Altering the Deal

In light of my most recent writing challenge, I’m looking back at the goals with a fresh eye. The challenge’s rules were pretty straightforward per my post where I outlined the basics:

I’m thinking that the challenge should involve the script that Ben hooked me up with, already pre-loaded with the 20 master plots, and, genres, settings, and elements that I already like. Each short story should be somewhere between 1,500 and 2,500 words (challenging for me – my average ‘short story’ is something like 5K-6K words).

Given the above, you can extrapolate:

– No longer than 2,500 words.
– Incorporate all elements from the script.
– One short story a week.

I’m wondering if all of these rules are good ones. Maybe it’s time to alter the deal.

I’m still down with the word count rules – in fact my stories have all been 2,000 words – and I am down with the deadline. What I’m having issues with is the script.

For all of the random permutations it could create, I find that I’m already starting to trip over things I’ve done in other stories. I can expand the entries – but ultimately, the master plots are going to be repeated at least twice for each if I spread them out evenly – some will get three times. And it’s clear I’m not good at some of them. Love and The Riddle come to mind – they don’t cram well into short works. And I’m ultimately, my goal isn’t to get good at them if I’m being really honest.

Riddle me this: why would I force myself to write something I don't enjoy?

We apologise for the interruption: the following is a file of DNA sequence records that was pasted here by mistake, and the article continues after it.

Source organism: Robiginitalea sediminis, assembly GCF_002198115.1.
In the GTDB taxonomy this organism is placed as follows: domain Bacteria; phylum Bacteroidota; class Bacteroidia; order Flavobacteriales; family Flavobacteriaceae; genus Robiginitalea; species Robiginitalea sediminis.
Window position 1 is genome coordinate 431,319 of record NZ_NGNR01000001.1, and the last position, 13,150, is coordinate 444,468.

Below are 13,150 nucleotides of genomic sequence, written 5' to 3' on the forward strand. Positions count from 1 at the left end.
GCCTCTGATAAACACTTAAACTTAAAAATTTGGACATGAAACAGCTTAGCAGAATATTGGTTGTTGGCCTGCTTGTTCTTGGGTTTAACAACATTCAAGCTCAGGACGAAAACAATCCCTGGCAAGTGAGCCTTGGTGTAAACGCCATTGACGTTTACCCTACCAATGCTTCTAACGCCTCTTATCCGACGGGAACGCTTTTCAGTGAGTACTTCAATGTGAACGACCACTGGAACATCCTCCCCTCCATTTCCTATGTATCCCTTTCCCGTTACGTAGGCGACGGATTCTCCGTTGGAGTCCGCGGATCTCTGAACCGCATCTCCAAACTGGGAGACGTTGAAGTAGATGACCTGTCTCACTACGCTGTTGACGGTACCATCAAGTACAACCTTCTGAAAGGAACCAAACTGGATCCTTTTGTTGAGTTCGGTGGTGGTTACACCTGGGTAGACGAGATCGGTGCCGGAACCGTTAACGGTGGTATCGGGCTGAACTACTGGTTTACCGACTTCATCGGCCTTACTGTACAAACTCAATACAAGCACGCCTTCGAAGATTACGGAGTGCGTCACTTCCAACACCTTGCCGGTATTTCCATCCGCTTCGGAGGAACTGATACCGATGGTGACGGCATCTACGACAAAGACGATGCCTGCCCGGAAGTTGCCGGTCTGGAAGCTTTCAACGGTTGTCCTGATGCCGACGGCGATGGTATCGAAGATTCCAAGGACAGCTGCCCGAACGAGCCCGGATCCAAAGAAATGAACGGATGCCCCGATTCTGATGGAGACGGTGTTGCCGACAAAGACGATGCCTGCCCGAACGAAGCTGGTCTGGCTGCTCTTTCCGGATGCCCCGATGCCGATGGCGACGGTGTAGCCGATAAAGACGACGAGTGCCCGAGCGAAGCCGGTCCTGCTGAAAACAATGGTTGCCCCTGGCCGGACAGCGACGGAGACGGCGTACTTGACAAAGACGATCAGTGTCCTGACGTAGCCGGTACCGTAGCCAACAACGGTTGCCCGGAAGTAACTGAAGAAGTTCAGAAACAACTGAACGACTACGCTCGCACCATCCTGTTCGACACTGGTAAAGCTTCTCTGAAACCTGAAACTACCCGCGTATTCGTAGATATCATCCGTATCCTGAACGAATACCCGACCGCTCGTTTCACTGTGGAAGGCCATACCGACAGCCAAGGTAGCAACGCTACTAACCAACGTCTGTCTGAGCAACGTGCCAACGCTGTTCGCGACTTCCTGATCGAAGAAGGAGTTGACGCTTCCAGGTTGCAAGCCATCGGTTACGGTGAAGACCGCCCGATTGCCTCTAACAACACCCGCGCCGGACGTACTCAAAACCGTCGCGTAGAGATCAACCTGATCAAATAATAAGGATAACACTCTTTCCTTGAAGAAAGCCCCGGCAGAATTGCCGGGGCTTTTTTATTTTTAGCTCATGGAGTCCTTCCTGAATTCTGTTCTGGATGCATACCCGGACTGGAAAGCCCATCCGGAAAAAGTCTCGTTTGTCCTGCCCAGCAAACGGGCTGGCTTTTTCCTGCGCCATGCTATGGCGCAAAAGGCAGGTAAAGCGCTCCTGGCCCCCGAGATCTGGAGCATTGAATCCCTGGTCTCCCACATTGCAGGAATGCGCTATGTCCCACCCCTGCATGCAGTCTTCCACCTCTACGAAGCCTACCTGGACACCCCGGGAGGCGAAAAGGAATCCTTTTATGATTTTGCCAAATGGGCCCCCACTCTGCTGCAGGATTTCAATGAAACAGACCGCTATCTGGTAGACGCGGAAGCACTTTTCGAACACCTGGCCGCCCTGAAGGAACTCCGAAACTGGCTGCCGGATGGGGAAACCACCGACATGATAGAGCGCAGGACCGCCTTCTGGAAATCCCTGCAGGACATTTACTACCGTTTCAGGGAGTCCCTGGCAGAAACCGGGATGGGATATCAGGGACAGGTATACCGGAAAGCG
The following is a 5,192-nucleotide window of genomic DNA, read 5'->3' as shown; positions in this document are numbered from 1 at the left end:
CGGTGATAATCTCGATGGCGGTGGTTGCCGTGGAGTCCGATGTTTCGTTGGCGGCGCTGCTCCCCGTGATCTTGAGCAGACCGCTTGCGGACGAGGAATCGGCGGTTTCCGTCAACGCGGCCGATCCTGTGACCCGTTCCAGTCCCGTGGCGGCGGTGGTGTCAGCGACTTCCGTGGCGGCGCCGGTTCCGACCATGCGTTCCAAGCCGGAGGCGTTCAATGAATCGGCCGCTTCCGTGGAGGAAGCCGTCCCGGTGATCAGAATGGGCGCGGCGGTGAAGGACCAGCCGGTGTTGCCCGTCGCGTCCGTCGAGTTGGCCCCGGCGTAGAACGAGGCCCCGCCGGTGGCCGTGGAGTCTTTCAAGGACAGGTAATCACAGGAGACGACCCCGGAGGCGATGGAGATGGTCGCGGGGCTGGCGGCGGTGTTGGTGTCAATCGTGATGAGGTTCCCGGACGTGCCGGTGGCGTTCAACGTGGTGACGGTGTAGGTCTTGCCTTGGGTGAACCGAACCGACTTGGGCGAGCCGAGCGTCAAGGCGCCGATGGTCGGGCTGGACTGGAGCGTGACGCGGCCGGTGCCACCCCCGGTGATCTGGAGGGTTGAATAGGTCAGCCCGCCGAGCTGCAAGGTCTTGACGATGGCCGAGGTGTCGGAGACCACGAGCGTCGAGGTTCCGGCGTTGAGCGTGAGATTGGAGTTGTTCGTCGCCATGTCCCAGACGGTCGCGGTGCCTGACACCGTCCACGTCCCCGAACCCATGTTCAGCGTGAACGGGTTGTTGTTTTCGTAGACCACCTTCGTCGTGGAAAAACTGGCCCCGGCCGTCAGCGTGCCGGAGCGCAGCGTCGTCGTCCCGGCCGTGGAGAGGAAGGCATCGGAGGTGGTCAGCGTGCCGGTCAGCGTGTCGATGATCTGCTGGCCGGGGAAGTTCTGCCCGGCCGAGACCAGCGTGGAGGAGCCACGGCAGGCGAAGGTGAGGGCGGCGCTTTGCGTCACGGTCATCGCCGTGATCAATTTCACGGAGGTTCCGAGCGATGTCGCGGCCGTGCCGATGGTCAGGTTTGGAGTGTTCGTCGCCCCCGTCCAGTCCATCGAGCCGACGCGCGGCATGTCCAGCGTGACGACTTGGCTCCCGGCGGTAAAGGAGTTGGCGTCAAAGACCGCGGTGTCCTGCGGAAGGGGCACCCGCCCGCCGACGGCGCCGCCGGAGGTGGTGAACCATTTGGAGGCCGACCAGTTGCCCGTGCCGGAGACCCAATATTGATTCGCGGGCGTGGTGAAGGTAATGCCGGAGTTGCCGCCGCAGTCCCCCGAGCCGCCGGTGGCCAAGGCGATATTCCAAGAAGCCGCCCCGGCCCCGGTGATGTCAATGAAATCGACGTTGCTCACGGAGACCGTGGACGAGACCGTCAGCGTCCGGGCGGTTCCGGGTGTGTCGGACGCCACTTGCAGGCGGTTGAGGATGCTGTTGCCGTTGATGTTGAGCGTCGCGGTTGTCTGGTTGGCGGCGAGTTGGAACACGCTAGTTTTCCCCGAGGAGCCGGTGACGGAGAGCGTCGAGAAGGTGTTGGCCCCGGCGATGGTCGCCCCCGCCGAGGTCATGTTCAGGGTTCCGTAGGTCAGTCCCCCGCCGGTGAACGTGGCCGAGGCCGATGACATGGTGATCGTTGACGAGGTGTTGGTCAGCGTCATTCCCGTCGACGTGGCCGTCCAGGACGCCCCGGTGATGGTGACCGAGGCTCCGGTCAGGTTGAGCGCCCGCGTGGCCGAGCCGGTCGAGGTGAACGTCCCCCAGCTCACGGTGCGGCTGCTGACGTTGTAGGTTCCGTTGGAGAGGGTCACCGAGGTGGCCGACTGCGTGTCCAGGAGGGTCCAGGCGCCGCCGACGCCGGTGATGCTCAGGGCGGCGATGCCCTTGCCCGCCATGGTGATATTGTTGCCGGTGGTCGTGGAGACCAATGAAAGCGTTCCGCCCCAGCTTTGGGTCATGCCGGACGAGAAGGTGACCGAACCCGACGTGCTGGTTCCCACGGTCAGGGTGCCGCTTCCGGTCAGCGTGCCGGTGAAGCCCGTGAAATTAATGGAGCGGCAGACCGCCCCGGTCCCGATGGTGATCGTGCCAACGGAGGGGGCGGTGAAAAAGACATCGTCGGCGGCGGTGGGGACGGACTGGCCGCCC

Riddle me this: why would I force myself to write something I don’t enjoy?

I’m all about expanding my horizons and personal growth in my work – but isn’t life too short to be spinning cycles on things that don’t utilize my actual skills? I think my repertoire is pretty good with the things I am good at.

I’m finding that my deeper goal is that I want to write. I want to write about the things I’d want to read.

Is that enough?

I think it might be.

So, I may alter the deal. I’m thinking that I should be using the prompts as guidelines – not a rule.

First person to say parlay gets a cutlass to the face.
First person to say parlay gets a cutlass to the face.

As noted earlier, the script is great for mashing up ideas – but sometimes the plots or the settings don’t match (though there’s a case for this in stories like Moneyworkers) and as a result, there’s no flow. No flow means less writing, which in turn means more failed challenges.

I’m thinking the challenge would be modified as follows:

– No longer than 2,500 words.
– Alter the script to drop the master plot element (let me write the kinds of stories that work for me while retaining setting, genre, and elements)
– One short story a week.

It’s presently food for thought for me. I haven’t decided yet.

Ultimately, I have to do what’s best to develop and refine my skills. If you have thoughts on it, post to my Facebook Page. I’d love to hear your thoughts.

About the author: Maurice

Maurice Hopkins is an author, illustrator, blogger and part-time columnist for He is easily bribed with publishing offers, experience points, and diabetic-friendly cookies.